Elections
FILE - In a July 13, 2010 photo, Republican gubernatorial candidate Pete Hoekstra debates in Rochester, Mich. (AP Photo/Carlos Osorio) FILE - In a July 13, 2010 photo, Republican gubernatorial candidate Pete Hoekstra debates in Rochester, Mich. (AP Photo/Carlos Osorio)  

Hoekstra wins Michigan GOP primary for US Senate

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Paul Conner (admin)
Contributor

JEFFERSON CITY, Mo. (AP) — Michigan Republicans selected former Rep. Pete Hoekstra to take on Democratic Sen. Debbie Stabenow in November, while three GOP contenders were locked in a tight race Tuesday to oppose Democratic Sen. Claire McCaskill in Missouri.

In another closely watched Michigan primary, Democratic Rep. John Conyers staved off a primary challenge in a slightly redrawn district to advance to November’s election, when he will be strongly favored to win a 25th consecutive term in Congress.

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In the Missouri contest, Rep. Todd Akin of Missouri led former state treasurer Sarah Steelman and businessman John Brunner with about half the vote reported in Missouri. The winner and McCaskill will compete in what will be one of the most closely watched Senate races of 2012.

Hoekstra easily outpaced his nearest challenger, Clark Durant, overcoming a late push by Durant that included sharp attacks on his conservative record and cast him as a Washington insider.

Primary elections were being held in four states Tuesday. The Missouri race figured to have the greatest national significance: The GOP needs to net four seats from Democrats to gain control of the Senate and Republicans viewed McCaskill as among their top targets this year.

Other races included:

-Member- vs.-member primary contests in Michigan and Missouri, including a showdown between two of Missouri’s most prominent Democratic families. Reps. Russ Carnahan and William Lacy Clay vied for a St. Louis-area seat in a race brought on by congressional redistricting.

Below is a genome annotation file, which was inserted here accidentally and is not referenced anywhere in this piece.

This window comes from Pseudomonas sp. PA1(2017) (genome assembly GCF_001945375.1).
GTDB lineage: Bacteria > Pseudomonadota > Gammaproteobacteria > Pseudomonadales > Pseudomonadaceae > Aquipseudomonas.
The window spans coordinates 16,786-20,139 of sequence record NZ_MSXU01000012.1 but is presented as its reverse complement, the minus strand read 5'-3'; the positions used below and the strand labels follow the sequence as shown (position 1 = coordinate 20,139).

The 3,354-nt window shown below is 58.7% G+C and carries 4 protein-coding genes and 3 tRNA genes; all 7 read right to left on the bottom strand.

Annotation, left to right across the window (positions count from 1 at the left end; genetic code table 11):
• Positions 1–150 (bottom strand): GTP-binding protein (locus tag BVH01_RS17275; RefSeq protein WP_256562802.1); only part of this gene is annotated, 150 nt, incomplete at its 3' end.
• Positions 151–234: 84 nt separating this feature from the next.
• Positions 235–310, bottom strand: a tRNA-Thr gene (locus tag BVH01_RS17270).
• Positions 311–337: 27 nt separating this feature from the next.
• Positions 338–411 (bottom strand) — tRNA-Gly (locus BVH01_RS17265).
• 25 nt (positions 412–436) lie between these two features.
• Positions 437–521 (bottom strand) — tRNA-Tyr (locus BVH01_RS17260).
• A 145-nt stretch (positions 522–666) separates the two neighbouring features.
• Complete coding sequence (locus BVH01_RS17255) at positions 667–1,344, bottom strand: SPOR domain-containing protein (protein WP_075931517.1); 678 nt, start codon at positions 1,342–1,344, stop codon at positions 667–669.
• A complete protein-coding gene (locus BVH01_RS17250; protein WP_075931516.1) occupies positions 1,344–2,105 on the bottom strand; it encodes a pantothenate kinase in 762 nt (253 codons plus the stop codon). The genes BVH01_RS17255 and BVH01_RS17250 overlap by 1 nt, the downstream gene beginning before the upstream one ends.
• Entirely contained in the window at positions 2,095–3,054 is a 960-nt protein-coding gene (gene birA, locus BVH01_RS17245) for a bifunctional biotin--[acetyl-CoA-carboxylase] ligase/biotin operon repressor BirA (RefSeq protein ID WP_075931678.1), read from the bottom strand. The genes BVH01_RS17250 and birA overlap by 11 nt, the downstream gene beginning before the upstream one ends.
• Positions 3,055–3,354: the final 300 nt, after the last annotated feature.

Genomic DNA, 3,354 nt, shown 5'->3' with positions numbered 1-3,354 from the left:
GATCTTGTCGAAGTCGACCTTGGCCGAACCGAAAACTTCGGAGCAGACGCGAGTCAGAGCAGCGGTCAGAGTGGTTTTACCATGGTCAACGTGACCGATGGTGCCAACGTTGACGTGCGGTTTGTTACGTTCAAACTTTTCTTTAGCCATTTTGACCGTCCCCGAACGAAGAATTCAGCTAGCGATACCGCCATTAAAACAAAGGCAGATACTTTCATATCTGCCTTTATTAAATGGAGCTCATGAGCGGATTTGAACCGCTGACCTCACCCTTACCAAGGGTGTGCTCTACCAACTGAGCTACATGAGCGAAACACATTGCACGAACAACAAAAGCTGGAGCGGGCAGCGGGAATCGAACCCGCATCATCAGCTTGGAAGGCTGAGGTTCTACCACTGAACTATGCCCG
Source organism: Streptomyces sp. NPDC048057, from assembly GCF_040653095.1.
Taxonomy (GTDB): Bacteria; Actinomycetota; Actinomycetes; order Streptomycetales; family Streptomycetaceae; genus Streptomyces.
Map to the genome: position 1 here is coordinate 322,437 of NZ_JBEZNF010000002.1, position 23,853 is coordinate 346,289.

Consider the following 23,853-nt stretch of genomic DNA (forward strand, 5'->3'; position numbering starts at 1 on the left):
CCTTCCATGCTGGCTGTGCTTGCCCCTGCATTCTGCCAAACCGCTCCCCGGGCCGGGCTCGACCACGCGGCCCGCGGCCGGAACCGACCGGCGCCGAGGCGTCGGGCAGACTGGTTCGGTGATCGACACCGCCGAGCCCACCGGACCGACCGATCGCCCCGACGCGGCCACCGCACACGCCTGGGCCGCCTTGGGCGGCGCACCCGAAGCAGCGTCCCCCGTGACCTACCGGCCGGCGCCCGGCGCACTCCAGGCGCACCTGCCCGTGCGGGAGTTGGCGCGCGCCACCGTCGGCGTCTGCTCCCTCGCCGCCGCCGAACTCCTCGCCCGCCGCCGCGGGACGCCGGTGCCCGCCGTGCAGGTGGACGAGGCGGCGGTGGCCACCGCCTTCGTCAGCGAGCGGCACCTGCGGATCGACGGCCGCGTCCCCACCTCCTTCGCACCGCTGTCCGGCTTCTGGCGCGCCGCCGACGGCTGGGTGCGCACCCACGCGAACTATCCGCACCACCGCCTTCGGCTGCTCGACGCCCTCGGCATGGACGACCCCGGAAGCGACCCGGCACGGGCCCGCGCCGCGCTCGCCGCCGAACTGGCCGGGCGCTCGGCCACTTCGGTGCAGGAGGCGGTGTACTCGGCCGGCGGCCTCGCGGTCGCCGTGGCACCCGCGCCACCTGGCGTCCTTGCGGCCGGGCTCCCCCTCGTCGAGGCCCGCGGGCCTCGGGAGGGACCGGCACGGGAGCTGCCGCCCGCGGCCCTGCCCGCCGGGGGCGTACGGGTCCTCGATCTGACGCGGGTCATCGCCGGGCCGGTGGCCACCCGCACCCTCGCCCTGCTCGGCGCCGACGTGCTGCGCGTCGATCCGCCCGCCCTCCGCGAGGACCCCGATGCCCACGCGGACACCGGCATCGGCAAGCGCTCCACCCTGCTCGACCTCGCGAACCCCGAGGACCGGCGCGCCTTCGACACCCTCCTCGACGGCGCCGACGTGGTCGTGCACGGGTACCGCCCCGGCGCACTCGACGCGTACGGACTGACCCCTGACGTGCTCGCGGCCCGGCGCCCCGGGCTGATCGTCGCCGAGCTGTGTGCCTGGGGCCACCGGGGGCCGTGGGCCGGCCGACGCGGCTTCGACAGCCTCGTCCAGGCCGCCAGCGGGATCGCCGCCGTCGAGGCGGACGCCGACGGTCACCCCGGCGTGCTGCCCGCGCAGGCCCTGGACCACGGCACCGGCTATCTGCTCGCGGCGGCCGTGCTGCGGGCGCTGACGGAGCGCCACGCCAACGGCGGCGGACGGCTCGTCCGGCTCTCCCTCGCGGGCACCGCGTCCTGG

-A Democratic congressional primary for an open seat in Washington state.

-Republican primaries in Kansas could determine whether a conservative bloc would take control of the state Legislature.

In Missouri, all three Senate hopefuls have lambasted McCaskill for what they say are her close ties to President Barack Obama and, in particular, her vote for Obama’s signature health care law. The race took on a different dynamic in recent days as former Alaska Gov. Sarah Palin and former Arkansas Gov. Mike Huckabee – two of the GOP’s most prominent faces – lent their backing to candidates.

Palin, in particular, has been dogged in her support of Steelman, a former state treasurer. The 2008 Republican vice presidential nominee has appeared in television and radio ads and campaigned with Steelman at a series of events.

Steelman, 54, has said she hopes to capitalize on the momentum of Ted Cruz, the Republican nominee for the Senate in Texas. He rode strong tea party support – and a timely boost from Palin – to an upset victory in that state’s Senate primary last week.

Akin, 65, who drew Huckabee’s backing, has also billed himself as a tea party supporter and has a strong conservative voting record in Congress. But both Steelman and Brunner have sought to use that experience against him, portraying themselves as outsiders.

Brunner, 60, is a former CEO and chairman of Vi-Jon Inc., a health care products manufacturer. He has spent more than $7.5 million of his own money to campaign for the seat. He stops short of calling himself a tea party candidate, but he has the backing of FreedomWorks, a national tea party group that endorsed Cruz.

Polls indicate that any of the three would stand a good chance of defeating McCaskill. She took the unusual step of airing television ads targeting all three, a tactic that reflected the uncertain nature of the GOP primary.

In Michigan, Hoekstra will enter his race against Stabenow as the underdog. Stabenow, the chairwoman of the Senate’s agriculture committee, is seeking a third term and has enjoyed a steady lead in polls.

On the Democratic side in Michigan, Conyers held off a challenge from state Sen. Glenn Anderson. Conyers, who has had few serious primary challengers since first winning election in 1965, is expected to win the seat easily. Republican Harry Sawicki ran unopposed in the GOP primary.

In another Michigan race affected by redistricting, incumbent Democratic Reps. Hansen Clarke and Gary Peters were running against each other.

In Washington, seven people were running for a seat representing the newly drawn 1st Congressional District. They were Democrats Suzan DelBene, Darcy Burner, state Sen. Steve Hobbs, Laura Ruderman and Darshan Rauniyar; Republican John Koster; and independent Larry Ishmael. Washington state votes by mail, so all of the state’s 3.7 million voters received their ballots weeks ago. Voters had to have their ballots postmarked and in the mail by Tuesday or drop them off at special boxes around the state by 8 p.m. local time.

The Kansas primary was defined by a fight between the state GOP’s conservative wing and its more moderate elements. In early returns, eight moderate Republicans in the Kansas Senate were trailing. The incumbents who trailed included Senate President Steve Morris of Hugoton. A dozen moderate GOP senators were facing more conservative challengers.